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    RUSSIA-EUROPE: INTENSIVE DIALOGUE AT ALL LEVELS

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    MOSCOW, April 8, 2004. (RIA Novosti) -- Does Russia really have a plan for Kosovo, as it was reported after it became clear that the NATO policy in the province has failed? Replying to this question, Foreign Ministry spokesman Alexander Yakovenko said at a press conference in RIA Novosti that there are several aspects, which Moscow spotlights. "The first is the need to punish those who incited the recent unrest. They must be punished for the crimes committed in Kosovo," said Mr. Yakovenko. "Second, weapons must be confiscated from the people because weapons are always a sensitive element in any unrest, and there are more than enough weapons in Kosovo."

    In the opinion of Mr. Yakovenko, these two elements are only the beginning of steps that must be taken in Kosovo to stabilise the situation before deciding what to do next. Anyway, it is "difficult to comply with the standards stipulated in UN Security Council Resolution 1244 without removing the causes of ethnic persecution campaigns."

    Replying to an additional RIA question on this issue, Mr. Yakovenko said that the Kosovo settlement was discussed at the NATO-Russia Council, at the sessions of the contact group on the former Yugoslavia, during consultations in the UN Security Council, and during the visit of presidents of France and Germany to Moscow. "Today this issue is on the agenda of the Russian visit of the NATO Secretary General," said the ministry spokesman.

    The bulk of questions at the press conference were concerned with Russia-NATO relations. Alexander Yakovenko said, in part, that the signing of the agreement on the transit of military cargoes to Afghanistan via Russia was not on the agenda of the meeting. He reminded journalists that Moscow has an agreement on the transit of German troops and military property to Afghanistan and expects to sign a similar agreement with France. "Such agreements may also be signed with other NATO countries," said Mr. Yakovenko. "We have received requests on this issue. As for the agreement with NATO as a whole, it is not planned."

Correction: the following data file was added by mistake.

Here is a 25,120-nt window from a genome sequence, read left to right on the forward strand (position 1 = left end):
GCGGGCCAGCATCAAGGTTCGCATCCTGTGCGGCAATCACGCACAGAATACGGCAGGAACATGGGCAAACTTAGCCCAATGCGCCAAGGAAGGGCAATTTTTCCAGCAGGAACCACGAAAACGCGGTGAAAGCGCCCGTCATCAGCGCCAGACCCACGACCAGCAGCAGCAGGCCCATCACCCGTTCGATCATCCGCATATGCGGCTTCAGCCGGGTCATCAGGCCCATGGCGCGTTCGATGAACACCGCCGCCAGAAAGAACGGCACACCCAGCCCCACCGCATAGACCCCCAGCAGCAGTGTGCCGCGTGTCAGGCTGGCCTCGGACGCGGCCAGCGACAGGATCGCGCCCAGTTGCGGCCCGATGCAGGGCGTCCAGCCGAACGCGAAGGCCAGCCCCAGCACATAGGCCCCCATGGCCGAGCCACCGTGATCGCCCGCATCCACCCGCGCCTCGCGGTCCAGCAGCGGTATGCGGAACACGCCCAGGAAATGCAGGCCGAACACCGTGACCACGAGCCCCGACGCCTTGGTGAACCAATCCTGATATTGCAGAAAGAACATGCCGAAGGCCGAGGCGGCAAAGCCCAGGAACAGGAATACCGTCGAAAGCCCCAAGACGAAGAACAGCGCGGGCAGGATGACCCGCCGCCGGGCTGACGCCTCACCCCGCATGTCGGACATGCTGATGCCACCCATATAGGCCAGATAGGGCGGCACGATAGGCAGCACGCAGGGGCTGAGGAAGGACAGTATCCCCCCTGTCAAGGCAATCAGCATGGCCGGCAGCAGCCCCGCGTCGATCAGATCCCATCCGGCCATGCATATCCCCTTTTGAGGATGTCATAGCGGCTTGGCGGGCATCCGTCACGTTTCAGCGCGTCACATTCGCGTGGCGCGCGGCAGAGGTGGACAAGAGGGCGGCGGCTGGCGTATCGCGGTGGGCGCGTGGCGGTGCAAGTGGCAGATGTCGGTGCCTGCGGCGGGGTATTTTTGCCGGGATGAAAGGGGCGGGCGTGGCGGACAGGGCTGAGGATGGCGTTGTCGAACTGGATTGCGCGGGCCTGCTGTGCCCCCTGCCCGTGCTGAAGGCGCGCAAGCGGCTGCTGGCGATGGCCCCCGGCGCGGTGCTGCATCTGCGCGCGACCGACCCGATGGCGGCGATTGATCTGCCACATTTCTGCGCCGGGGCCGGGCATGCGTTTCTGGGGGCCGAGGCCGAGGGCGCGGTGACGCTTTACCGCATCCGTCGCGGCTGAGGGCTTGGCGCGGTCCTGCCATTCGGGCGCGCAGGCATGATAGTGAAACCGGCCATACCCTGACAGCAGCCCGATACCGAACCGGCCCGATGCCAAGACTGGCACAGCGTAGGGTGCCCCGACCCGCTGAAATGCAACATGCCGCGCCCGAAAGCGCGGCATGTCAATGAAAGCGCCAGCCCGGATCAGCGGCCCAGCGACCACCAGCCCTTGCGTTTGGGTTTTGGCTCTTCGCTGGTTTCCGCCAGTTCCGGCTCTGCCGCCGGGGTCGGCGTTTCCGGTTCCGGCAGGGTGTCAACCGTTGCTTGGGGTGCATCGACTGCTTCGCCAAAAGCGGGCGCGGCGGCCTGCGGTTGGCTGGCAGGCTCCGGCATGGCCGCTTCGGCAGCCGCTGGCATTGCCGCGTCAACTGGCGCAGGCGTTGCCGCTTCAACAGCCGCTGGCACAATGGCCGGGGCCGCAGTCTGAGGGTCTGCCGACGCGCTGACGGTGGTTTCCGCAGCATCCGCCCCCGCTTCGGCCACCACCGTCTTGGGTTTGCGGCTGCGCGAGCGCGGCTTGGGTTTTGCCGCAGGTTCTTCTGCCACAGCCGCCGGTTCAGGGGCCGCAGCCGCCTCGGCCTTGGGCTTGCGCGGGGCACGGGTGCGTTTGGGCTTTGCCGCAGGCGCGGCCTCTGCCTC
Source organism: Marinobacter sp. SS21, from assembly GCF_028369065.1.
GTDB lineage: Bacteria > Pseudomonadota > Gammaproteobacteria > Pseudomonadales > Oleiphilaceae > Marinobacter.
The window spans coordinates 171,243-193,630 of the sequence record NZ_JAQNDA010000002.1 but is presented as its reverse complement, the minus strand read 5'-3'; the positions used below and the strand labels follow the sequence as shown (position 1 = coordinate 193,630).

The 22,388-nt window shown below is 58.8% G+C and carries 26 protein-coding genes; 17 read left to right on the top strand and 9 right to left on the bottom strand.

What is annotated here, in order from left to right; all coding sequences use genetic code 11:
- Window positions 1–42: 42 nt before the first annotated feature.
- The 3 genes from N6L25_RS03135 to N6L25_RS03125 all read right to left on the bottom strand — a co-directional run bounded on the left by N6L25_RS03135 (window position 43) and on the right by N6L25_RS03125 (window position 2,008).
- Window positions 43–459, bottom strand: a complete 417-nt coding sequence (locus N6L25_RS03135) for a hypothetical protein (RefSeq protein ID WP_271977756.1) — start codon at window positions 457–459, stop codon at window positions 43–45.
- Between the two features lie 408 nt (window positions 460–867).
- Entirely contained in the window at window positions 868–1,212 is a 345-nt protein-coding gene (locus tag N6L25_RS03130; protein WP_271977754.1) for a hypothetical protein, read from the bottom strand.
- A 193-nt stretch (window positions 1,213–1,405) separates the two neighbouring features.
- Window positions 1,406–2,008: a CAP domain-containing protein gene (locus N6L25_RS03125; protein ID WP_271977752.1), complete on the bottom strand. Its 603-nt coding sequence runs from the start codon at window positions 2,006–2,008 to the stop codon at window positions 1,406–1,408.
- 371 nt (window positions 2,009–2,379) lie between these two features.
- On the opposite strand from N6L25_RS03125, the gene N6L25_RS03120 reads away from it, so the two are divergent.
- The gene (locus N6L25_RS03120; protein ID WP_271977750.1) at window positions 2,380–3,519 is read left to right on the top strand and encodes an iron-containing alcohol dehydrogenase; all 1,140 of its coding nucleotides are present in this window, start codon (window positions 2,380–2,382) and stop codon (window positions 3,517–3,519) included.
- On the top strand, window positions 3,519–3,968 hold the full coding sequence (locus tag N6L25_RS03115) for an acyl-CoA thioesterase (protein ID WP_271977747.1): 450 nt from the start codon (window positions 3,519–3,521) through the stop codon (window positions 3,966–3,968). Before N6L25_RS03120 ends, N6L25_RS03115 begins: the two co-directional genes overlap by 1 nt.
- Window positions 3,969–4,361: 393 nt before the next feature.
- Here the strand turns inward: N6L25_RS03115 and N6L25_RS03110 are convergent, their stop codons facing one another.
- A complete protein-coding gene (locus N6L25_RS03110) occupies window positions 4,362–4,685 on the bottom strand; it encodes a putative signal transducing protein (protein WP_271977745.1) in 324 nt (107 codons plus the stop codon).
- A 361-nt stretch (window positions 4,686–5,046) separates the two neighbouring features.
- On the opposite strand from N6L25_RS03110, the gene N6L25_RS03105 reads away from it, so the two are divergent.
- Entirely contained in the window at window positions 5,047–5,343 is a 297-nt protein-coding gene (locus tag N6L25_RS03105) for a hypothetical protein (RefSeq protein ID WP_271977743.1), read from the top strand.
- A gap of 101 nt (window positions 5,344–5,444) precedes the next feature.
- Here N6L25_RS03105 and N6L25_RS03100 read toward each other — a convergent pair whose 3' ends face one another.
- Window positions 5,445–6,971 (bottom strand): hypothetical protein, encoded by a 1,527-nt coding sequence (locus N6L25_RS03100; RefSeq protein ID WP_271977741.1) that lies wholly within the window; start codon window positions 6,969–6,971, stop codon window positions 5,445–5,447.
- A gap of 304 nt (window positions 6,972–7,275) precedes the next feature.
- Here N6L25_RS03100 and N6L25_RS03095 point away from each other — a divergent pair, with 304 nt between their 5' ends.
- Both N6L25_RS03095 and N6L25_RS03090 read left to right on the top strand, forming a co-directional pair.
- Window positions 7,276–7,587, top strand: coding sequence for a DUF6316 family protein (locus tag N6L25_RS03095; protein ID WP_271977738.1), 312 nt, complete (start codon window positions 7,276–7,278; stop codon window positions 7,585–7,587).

The spokesman also said that Moscow is optimistic about the solution of the problem of military transit to the Kaliningrad Region (Russian enclave on the Baltic Sea). The discussion of the issue with the EU gives the hope of reaching agreement on this issue of vital significance for Russia. The issue of military transit to the region via Lithuania was discussed at the Berlin meeting of Foreign Minister Sergei Lavrov and EU External relations Commissioner Christopher Patten. "We need to settle the issue of not only civilian cargo transit but also of military transit across Lithuania," said Mr. Yakovenko. According to him, the issue will be discussed during Mr. Lavrov's meeting with the EU trio in Dublin next week.

    Journalists also asked questions about the agreement with NATO on the deployment of Russian and NATO units to stay in the territory of each other. "The signing of the agreement is planned in view of the international legal aspects of the deployment of peacekeepers," said the ministry's representative. "Such situations are not regulated by international law now and the agreement should formalise bilateral accords to this effect."

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